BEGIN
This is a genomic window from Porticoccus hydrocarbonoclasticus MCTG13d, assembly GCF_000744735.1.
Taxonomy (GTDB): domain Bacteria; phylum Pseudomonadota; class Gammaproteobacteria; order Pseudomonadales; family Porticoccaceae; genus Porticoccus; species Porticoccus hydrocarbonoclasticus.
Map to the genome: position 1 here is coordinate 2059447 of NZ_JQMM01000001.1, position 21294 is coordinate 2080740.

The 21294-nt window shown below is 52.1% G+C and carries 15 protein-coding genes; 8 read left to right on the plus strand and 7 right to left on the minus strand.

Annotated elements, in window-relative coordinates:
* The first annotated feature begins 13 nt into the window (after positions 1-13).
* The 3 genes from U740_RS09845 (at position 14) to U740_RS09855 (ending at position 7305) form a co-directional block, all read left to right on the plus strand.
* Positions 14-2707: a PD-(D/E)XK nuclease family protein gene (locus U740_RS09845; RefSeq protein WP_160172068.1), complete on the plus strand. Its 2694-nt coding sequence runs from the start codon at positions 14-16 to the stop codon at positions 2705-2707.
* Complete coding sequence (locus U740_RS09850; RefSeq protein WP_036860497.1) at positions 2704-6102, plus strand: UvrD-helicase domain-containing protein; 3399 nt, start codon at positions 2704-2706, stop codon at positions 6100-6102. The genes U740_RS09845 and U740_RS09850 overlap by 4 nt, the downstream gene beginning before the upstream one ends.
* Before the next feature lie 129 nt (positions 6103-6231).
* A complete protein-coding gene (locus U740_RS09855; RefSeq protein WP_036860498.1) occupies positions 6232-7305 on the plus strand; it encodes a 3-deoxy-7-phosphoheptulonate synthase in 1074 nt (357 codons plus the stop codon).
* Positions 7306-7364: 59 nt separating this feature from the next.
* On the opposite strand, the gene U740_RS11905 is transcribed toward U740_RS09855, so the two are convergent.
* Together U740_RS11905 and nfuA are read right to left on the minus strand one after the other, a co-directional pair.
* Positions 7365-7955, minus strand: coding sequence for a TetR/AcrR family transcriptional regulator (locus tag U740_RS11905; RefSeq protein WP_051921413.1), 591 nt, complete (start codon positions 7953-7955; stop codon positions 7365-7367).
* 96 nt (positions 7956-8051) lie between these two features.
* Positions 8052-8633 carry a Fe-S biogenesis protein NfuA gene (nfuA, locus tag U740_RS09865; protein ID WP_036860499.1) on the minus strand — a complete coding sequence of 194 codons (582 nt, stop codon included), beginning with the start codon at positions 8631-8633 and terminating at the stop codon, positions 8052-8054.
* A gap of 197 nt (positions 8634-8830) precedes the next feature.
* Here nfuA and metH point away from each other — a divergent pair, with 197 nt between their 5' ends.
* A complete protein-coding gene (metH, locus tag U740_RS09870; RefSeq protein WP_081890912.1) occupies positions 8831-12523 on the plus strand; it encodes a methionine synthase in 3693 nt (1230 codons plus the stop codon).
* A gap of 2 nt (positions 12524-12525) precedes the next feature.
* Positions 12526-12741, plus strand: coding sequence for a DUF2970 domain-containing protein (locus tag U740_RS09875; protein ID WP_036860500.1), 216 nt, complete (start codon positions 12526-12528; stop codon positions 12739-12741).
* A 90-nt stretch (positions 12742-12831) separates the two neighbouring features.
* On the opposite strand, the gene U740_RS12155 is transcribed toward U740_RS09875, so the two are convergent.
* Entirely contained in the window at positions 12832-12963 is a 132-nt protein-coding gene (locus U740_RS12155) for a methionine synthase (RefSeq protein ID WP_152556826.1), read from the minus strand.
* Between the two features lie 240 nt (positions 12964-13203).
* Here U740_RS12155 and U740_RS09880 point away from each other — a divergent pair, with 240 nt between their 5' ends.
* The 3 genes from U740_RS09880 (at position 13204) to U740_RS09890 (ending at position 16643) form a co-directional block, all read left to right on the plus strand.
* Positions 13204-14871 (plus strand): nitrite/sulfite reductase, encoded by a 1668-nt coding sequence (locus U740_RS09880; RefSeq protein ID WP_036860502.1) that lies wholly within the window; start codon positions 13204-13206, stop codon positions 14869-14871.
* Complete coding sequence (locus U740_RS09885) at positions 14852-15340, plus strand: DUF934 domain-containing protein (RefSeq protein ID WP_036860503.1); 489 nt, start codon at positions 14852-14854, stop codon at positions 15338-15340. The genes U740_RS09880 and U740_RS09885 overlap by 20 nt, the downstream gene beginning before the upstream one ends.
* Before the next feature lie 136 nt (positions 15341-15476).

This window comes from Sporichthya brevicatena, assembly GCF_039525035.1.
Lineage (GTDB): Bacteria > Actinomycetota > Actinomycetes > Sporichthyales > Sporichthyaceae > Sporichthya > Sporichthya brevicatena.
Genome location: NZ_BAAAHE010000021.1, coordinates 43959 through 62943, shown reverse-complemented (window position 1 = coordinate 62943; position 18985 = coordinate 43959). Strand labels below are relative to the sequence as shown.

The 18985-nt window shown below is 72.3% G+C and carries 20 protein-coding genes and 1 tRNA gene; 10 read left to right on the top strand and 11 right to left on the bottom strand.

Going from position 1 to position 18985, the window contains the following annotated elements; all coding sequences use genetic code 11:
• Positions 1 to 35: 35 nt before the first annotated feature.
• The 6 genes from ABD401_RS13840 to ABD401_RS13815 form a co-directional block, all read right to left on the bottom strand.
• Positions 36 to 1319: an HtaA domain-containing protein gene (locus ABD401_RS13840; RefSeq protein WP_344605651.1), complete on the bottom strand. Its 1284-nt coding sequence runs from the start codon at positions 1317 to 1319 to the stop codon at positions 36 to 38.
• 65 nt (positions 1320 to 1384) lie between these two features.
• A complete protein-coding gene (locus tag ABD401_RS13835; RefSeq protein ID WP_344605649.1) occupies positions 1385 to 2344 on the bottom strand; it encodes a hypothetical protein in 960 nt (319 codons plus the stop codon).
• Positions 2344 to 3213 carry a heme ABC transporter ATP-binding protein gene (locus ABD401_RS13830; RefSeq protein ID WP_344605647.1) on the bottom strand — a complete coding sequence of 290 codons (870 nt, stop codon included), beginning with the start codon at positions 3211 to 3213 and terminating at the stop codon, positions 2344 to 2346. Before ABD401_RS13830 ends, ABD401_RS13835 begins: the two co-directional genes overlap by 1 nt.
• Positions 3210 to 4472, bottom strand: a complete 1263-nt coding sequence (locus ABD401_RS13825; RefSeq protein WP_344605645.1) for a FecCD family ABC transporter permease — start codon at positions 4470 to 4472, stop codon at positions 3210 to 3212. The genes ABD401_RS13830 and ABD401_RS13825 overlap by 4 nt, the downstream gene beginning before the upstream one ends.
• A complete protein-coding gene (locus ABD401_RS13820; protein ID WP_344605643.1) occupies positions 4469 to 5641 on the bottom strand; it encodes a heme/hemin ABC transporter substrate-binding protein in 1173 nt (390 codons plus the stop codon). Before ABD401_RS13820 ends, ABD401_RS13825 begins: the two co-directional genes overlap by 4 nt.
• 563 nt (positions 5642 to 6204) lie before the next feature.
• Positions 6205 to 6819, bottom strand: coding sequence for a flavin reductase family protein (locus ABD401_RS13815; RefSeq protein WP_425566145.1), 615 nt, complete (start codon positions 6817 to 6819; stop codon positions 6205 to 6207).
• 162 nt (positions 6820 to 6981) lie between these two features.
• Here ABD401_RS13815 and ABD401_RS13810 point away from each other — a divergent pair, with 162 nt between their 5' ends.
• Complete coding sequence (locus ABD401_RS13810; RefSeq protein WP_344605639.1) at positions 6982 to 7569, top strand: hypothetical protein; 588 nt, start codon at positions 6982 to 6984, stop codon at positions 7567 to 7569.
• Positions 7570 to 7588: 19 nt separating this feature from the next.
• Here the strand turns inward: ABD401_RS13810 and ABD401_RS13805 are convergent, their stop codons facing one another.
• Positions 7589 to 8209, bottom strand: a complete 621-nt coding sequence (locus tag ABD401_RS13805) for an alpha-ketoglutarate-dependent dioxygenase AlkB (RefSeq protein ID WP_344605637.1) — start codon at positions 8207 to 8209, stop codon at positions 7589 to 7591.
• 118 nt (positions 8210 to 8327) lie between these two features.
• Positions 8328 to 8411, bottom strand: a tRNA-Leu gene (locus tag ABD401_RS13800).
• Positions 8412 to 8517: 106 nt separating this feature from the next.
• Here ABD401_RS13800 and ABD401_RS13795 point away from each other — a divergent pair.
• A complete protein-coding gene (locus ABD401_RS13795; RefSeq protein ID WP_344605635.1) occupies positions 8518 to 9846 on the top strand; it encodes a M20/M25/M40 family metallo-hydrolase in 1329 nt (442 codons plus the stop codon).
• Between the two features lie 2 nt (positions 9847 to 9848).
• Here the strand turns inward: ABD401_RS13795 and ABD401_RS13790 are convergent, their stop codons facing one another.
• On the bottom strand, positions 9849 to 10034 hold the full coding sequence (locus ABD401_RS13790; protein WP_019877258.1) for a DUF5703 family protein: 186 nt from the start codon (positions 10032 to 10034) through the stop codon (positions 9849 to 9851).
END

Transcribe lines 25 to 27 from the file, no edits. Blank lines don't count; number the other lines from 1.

* Entirely contained in the window at positions 12832-12963 is a 132-nt protein-coding gene (locus U740_RS12155) for a methionine synthase (RefSeq protein ID WP_152556826.1), read from the minus strand.
* Between the two features lie 240 nt (positions 12964-13203).
* Here U740_RS12155 and U740_RS09880 point away from each other — a divergent pair, with 240 nt between their 5' ends.